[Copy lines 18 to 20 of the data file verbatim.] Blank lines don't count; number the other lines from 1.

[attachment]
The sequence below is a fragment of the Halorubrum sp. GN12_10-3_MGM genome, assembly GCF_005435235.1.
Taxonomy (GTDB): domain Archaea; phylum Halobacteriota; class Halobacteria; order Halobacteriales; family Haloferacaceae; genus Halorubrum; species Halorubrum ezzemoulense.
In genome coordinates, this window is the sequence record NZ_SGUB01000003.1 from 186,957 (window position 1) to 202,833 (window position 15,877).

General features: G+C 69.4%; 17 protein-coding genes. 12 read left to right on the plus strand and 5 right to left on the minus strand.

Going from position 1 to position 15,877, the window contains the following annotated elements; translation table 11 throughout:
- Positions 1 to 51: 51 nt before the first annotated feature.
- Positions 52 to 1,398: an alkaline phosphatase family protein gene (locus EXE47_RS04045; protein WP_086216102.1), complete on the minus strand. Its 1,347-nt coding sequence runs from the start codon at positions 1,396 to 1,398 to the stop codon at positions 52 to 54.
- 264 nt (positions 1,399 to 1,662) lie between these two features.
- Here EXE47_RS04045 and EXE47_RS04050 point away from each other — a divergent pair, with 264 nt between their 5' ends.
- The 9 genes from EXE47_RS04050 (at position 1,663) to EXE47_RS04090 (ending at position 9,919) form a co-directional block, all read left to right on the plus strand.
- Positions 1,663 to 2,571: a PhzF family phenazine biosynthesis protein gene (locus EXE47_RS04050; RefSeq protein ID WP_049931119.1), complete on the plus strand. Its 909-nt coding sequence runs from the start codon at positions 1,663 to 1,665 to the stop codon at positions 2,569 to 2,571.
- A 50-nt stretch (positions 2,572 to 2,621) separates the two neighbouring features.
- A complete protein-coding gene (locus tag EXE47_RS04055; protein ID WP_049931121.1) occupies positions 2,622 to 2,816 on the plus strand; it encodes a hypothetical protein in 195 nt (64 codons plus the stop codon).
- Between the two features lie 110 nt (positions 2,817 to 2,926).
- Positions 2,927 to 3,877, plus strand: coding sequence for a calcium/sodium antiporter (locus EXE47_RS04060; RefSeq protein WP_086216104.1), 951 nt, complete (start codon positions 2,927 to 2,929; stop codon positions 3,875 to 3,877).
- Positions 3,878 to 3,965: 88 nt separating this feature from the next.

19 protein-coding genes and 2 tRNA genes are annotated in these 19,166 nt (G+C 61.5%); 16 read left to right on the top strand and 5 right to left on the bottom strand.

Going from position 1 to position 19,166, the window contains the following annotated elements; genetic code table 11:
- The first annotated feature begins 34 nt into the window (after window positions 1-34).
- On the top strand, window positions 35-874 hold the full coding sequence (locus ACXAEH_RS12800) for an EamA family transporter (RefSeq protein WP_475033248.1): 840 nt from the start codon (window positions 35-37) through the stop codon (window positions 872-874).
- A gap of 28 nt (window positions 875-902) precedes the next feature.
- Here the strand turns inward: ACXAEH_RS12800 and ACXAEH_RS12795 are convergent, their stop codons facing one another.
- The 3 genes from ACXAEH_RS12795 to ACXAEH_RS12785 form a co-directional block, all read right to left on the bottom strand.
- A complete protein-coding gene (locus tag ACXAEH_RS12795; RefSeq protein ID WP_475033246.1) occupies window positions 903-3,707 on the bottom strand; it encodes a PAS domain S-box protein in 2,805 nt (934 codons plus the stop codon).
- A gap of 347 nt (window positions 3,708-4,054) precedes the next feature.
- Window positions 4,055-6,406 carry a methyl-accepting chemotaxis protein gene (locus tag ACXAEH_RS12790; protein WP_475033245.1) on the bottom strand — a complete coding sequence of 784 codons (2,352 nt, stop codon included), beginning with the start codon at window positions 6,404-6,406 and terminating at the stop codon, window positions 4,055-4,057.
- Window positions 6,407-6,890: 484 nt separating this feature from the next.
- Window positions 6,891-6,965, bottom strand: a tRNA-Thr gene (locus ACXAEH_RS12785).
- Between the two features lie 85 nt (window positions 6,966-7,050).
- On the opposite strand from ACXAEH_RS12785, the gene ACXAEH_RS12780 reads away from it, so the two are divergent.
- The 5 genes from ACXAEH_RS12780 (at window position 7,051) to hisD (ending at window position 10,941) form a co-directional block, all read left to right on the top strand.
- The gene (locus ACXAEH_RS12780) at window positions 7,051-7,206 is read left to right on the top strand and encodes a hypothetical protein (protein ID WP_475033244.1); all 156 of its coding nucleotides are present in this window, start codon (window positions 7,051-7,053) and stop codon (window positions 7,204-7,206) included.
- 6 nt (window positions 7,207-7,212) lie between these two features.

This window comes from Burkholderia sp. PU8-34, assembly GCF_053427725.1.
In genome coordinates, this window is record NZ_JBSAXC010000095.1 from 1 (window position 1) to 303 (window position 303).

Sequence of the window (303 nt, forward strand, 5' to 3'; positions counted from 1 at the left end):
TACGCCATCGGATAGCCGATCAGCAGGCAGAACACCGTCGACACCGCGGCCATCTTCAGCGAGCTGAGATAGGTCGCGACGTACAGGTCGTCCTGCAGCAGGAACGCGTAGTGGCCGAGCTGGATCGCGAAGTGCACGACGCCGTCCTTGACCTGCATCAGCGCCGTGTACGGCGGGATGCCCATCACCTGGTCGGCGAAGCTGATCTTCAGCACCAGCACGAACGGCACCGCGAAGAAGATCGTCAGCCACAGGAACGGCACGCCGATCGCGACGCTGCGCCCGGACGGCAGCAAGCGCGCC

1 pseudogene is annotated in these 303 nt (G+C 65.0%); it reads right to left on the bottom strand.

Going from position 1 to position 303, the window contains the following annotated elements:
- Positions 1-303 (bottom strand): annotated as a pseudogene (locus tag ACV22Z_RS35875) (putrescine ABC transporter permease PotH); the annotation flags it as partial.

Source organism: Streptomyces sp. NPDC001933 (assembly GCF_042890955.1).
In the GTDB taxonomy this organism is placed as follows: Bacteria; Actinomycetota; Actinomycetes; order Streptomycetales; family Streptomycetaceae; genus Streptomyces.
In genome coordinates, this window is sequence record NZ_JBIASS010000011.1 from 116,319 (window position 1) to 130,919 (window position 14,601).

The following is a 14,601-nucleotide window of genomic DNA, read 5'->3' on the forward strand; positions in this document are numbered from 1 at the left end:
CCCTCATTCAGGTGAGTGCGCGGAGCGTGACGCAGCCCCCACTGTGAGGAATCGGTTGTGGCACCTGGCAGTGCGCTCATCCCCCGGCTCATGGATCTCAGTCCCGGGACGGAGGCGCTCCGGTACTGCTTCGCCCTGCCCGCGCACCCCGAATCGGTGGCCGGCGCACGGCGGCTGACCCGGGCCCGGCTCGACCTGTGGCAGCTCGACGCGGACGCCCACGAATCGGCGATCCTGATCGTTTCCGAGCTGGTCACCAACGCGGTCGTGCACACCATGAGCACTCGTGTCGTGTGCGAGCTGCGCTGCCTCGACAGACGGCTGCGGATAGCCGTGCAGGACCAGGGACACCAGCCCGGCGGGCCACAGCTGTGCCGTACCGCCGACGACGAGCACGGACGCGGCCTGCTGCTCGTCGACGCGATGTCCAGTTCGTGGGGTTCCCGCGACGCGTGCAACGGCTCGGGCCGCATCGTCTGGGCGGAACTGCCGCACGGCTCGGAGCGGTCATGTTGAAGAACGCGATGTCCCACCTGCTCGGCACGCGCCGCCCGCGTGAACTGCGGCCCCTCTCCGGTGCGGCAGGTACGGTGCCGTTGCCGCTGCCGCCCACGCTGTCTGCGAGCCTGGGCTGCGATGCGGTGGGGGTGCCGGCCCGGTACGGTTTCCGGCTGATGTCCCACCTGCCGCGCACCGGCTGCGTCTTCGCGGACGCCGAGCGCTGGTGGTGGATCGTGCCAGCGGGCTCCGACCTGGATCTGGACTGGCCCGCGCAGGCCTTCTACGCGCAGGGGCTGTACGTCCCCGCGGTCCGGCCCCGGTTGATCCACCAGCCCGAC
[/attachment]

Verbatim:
Going from position 1 to position 19,166, the window contains the following annotated elements; genetic code table 11:
- The first annotated feature begins 34 nt into the window (after window positions 1-34).
- On the top strand, window positions 35-874 hold the full coding sequence (locus ACXAEH_RS12800) for an EamA family transporter (RefSeq protein WP_475033248.1): 840 nt from the start codon (window positions 35-37) through the stop codon (window positions 872-874).